The decision to purchase alloy wheels for your vehicle can be made for various reasons, the most popular of which are ‘want’ (for an aesthetic desire); or ‘need’ (when a replacement is required due to damage); but what do you need to look for when choosing alloy wheels? This helpful guide from our friends at Wheelwright UK, alloy wheel wholesalers, offers some helpful advice.
Believe it or not, size does matter. The diameter and width of the wheel are two key factors which will limit the choice of wheel design available to you. Although it’s popular to see “pimp my ride” style vehicles “rolling on 22s”, they may or may not be suitable for your vehicle. The most popular sizes in the UK range from 15” - 17” in diameter, which tend to be suitable for the majority of the common small to mid-size passenger cars making up the British car park. Size becomes a factor in two key areas: maintaining the rolling radius of the wheel & tyre combination to ensure accuracy of speedometer and other monitoring technologies; and fitting inside the wheel arches (with no rubbing or protrusion).
Getting the Right Fit
There are two key aspects to wheel fitment. These are PCD (Pitch Circle Diameter) and Offset.
- The PCD of a wheel is a measurement of the stud pattern. An example of PCD is 4x100 which indicates there are 4-holes in the wheel at 100mm apart. This is measured by drawing an imaginary circle through the centre of all the bolt holes and calculating the diameter.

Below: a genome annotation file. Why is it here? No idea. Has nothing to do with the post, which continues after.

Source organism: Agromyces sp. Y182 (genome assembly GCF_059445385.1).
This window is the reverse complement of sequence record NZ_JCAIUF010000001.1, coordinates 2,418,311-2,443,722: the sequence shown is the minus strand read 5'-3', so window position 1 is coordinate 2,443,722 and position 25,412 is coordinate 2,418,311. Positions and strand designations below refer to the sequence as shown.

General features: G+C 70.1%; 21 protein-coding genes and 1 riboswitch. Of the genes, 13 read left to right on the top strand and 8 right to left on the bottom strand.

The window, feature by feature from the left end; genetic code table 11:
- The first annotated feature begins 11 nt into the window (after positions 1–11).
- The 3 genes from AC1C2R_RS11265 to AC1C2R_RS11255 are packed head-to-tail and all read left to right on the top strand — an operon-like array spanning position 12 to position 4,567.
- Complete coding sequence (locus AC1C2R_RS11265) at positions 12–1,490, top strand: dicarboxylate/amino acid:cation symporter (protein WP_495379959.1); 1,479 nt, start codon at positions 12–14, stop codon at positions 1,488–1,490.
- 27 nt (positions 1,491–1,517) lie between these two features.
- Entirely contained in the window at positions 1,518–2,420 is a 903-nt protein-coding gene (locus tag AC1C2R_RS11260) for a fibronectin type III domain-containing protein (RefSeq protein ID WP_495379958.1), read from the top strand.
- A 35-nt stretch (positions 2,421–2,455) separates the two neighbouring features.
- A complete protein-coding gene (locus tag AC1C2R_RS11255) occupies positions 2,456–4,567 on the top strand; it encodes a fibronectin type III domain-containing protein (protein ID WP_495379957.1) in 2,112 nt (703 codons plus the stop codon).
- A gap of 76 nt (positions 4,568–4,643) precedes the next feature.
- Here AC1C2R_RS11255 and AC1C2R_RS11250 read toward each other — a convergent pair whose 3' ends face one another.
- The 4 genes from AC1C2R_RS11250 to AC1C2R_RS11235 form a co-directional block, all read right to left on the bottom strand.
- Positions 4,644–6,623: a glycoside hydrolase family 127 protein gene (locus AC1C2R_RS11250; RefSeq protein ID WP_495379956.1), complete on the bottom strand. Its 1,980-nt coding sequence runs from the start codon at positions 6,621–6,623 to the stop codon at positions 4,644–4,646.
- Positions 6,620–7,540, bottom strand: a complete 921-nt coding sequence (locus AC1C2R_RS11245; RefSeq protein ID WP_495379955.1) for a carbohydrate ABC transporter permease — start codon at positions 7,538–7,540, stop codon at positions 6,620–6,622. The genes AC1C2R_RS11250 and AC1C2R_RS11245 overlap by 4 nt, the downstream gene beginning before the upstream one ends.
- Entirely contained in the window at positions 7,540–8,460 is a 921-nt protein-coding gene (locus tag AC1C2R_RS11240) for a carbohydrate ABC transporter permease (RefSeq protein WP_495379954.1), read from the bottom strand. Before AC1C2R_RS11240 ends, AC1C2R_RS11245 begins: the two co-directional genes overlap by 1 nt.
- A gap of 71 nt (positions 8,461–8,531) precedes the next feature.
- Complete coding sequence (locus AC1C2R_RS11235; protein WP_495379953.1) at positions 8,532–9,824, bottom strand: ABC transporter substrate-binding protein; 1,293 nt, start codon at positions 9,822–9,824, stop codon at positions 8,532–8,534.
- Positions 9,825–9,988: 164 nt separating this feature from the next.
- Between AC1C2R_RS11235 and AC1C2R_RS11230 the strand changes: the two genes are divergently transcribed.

- The offset of a wheel is the measurement from a wheel’s imaginary centre line to the mounting face, and is commonly shown as ET. For most modern vehicles, the offset will be positive, which means the mounting face is forward of the centre line, bringing the wheel further under the bodywork of the car. Older cars and some 4x4 vehicles will have negative offset, which pushes the wheel outwards from the car's bodywork. Aftermarket wheels may have a lower offset than the vehicles standard wheels and this is to accommodate the fact that the aftermarket wheel is invariably wider than the vehicles standard wheels. It must be stressed that too great an offset reduction will affect the car's stability and will cause accelerated wear to drive-train and suspension components.
For more information on fitting alloy wheels to your car, check out the fitting guide here.
It is important the style of the wheel is to your taste. Many people choose to fit alloy wheels as a visual enhancement to their vehicle. Some aspects to consider when choosing wheels include colour (silver and black are the most popular); finish (gloss, matte or polished faces are popular); and spoke pattern (from simple 5-spokes such as the Dezent RE to intricate cross-wire designs with polished dish such as the Calibre Vintage.) The design style will also dictate how often you have to clean and maintain your wheels.
Polished finishes tend to require the most attention and care. For these, it’s best to use a simple solution of traditional washing up liquid and a soft cloth or sponge, as chemical based ‘wheel cleaners’ can often contain harsh chemicals which can cause corrosion of the paint finish.
Value for money
Of course, in today’s testing financial climate, cost is an important factor. Mostly, alloy wheels are considered a luxury item, bought out of want rather than need, so pricing must be a consideration. Many brands in the UK offer excellent value for money, such as Calibre and DRC; whilst others such as German-made AEZ and Dezent are more expensive, but do come with additional features such as advanced Nanotec finish technology and extended warranties.
If all these factors are considered, your alloy wheel purchase is sure to be successful. At ChipsAway, we hope that your alloys continue to look brand new for as long as possible, but if you should happen to scratch them, our alloy wheel repairs service is here to help.